By John Rolfe
“You grow your own vegetables? Smart move! You won’t starve if the food supply is disrupted.”
So I’ve been told since the pandemic hit, but starvation is still a distinct possibility, thanks to the critters that dine in our 35-foot by 70-foot patch of produce.
Animals are encroaching on mankind’s territory while humans spend more time sheltering indoors. Monkeys, goats, wild pigs, pumas and more have been roaming towns and cities around the world. I’ve yet to spot a rhinoceros in our backyard here in New York’s Hudson Valley, but there is a great abundance of the customary deer, chipmunks, skunks, raccoons, possums, foxes and the most dreaded varmint of all: the wily whistlepig (aka groundhog or woodchuck).
A type of large ground squirrel, Marmota monaxis also called a “whistlepig” because it whistles to alert its henchmen to danger, such as the approach of an irate gardener. Each day, it consumes one-third of its body weight (as much as five pounds of veggies) and stuffs itself all summer in order to survive the winter without eating.
“The woodchuck, despite its deformities both of mind and body, possesses some of the amenities of a higher civilization,” the New Hampshire Legislative Woodchuck Committee declared in 1883. Nature’s excavator, it can displace up to six cubic feet (or 640 pounds) of soil while creating its living quarters (as far down as three feet, and up to 24 feet long), undermining the foundations of small buildings in the process.
Miraculously, my family’s garden remained untouched by groundhogs for 18 years, invaded only by deer, chipmunks, cucumber beetles, squash bugs, flea beetles, cabbage worms and other insects that enjoy a salad. But last summer, we noticed our peas, cabbage, kale, brussels sprouts and tomatoes were being ravaged despite applications of my wife’s homemade repellent spray (egg, garlic and cayenne pepper) that keeps even neighbors and unwanted relatives away.
Then we discovered the telltale hole under our garden shed.
We erected barriers around the garden and covered the critter’s favored veggies with netting and cayenne powder. Yet, the fiendish pest continued to feast, even on the bait in the trap I set. Whenever we spotted it stuffing its face, I swore it smiled and waved before scampering off. I eventually contemplated using explosives as Bill Murray’s groundskeeper character did in the film Caddy Shack.
Yes, the wily whistlepig is a defiant cuss. I don’t know if this tale is true, but I read about a frustrated man who, while locked in battle with a groundhog, peed in the opening of its burrow, chortling in the knowledge that whistlepigs are fastidious creatures repelled by urine. A day or so later, while working in his garage, the man sensed something behind him and turned. The groundhog was sauntering in. It stopped, stared at him, and relieved itself on the floor before casually sauntering out. Again, I don’t know if this actually happened, but it sounds about right.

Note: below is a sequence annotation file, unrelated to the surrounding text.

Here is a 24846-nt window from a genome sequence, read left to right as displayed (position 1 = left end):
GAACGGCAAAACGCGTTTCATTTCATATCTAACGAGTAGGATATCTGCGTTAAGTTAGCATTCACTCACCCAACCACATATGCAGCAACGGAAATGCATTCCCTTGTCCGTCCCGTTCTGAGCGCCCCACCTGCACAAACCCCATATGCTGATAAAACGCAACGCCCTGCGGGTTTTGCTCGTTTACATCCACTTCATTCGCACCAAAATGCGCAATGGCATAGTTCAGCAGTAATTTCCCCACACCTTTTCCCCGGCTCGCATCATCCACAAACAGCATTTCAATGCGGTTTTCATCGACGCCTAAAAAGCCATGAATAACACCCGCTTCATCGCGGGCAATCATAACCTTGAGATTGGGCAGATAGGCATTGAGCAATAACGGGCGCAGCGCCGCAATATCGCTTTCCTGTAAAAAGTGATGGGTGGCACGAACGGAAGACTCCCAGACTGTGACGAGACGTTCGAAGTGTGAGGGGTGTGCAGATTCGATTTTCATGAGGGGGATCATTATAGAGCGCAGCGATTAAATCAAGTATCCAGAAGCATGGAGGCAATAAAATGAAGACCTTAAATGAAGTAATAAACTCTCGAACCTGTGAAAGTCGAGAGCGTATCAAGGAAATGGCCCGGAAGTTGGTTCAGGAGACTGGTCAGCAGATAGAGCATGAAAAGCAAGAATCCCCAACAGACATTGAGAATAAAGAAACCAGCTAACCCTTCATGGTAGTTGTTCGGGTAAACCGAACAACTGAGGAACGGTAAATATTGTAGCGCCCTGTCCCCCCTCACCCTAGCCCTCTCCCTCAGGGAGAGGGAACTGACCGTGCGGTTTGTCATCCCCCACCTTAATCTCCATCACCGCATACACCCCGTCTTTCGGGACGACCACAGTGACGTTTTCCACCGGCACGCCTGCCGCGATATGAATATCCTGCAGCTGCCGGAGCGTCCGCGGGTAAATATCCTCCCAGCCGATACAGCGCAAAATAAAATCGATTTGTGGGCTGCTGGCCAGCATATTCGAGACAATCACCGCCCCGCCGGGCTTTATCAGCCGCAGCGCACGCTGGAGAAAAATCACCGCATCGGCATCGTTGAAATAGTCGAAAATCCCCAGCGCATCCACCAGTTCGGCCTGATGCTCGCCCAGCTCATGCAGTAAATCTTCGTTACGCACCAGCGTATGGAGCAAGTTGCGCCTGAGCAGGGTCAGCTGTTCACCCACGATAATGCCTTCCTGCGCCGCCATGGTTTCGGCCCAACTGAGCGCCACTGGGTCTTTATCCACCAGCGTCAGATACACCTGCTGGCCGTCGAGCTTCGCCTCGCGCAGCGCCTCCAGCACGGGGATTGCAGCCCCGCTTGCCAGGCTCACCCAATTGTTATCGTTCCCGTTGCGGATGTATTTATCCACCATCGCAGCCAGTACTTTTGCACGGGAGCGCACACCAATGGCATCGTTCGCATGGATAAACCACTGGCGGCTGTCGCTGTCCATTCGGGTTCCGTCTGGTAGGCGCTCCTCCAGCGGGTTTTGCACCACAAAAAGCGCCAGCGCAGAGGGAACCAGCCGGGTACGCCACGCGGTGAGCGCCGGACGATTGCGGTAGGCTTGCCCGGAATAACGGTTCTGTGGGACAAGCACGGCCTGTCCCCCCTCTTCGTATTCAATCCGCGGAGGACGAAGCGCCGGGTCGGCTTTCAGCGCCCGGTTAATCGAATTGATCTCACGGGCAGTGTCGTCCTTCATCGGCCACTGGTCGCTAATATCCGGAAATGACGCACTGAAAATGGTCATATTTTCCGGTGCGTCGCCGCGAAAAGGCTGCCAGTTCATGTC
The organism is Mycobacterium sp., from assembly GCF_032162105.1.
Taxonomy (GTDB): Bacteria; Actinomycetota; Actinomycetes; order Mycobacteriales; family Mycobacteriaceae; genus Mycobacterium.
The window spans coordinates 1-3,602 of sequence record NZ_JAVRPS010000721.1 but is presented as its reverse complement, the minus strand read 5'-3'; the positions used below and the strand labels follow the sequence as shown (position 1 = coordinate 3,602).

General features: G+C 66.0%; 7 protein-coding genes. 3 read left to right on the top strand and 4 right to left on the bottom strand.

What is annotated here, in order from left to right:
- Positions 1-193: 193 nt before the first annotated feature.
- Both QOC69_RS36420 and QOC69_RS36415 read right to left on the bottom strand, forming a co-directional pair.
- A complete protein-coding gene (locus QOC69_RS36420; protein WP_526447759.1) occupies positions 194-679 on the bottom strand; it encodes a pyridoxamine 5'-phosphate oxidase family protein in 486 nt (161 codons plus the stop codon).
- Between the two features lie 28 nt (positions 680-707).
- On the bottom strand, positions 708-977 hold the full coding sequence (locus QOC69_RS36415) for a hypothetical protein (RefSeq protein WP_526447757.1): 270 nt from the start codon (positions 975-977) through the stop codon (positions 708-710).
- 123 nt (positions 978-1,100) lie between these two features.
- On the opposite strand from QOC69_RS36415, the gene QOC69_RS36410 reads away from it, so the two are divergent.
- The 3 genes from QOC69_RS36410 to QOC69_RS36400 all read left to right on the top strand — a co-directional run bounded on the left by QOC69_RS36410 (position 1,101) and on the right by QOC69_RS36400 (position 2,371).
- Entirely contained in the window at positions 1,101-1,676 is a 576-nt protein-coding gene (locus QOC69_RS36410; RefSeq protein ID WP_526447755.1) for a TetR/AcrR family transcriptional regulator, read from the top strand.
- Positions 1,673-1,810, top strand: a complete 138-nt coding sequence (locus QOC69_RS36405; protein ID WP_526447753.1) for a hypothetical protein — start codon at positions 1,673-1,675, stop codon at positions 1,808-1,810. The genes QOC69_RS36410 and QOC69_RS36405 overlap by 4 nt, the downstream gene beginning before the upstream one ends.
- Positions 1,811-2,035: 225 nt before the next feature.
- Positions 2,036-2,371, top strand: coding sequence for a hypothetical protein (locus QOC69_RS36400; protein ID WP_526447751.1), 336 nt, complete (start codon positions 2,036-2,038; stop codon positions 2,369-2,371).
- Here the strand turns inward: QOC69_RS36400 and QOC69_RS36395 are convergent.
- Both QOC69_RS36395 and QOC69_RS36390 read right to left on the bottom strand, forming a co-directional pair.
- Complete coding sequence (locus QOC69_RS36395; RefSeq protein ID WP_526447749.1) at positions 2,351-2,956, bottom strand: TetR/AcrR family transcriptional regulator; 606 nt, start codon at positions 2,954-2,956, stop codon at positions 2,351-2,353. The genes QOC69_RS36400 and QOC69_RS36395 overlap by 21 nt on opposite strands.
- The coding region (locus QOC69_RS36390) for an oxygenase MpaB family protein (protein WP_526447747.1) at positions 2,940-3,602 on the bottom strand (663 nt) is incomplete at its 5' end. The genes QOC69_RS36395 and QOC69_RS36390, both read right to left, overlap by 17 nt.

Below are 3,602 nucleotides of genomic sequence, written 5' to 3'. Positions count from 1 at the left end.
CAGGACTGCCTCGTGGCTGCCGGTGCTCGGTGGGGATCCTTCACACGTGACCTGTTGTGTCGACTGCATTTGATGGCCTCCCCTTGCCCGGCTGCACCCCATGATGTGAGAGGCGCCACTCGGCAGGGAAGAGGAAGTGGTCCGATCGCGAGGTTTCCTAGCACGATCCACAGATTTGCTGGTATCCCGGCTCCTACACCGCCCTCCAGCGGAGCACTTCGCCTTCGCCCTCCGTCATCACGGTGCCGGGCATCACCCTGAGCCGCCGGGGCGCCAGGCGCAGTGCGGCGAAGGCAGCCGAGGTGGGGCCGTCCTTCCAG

We finally brought our marauder to justice after I discovered I’d been setting the trap incorrectly, which allowed it to escape. The plump thief was then remanded to the Whistlepig Protection Program. Supposedly capable of returning to its turf from as far as 20 miles, it was relocated in a remote area on the other side of the Hudson River. I’m sure it will eventually discover and use the Rip Van Winkle Bridge to get back here.
This summer, we’ve already trapped four groundhogs. When we try to make friends fully understand the menace to their gardens, we sound like Science Officer Ash in Alien telling the doomed crew, “You don’t know what you’re dealing with … I can’t lie to you about your chances, but you have my sympathies.”
A master gardener, my wife is helping one local gentleman with his horticultural pursuits. After explaining that the only choices are to kill the groundhog, trap it, or let it ingest his garden, she sadly shook her head when the gentleman insisted he’s OK with letting the munching machine “have some of the kale.”
“Good luck,” she said. “That thing will make short work of all those little plants and move on to everything else.”
Blessedly, all’s quiet on our whistlepig front at the moment, though a family of deer is helping itself to our carrots and green beans at every opportunity. Each day, we see them out there eyeing the goods. Between the critters and the pandemic, I can see us foraging in the woods for wild berries, starchy roots and tubers before long.
John Rolfe is a former senior editor for Sports Illustrated for Kids, a longtime columnist for the Poughkeepsie Journal/USA Today Network, and author of The Goose in the Bathroom: Stirring Tales of Family Life. His school bus drivin’ blog “Hellions, Mayhem and Brake Failure” is parked on his website Celestialchuckle.com (https://celestialchuckle.com) with the meter running.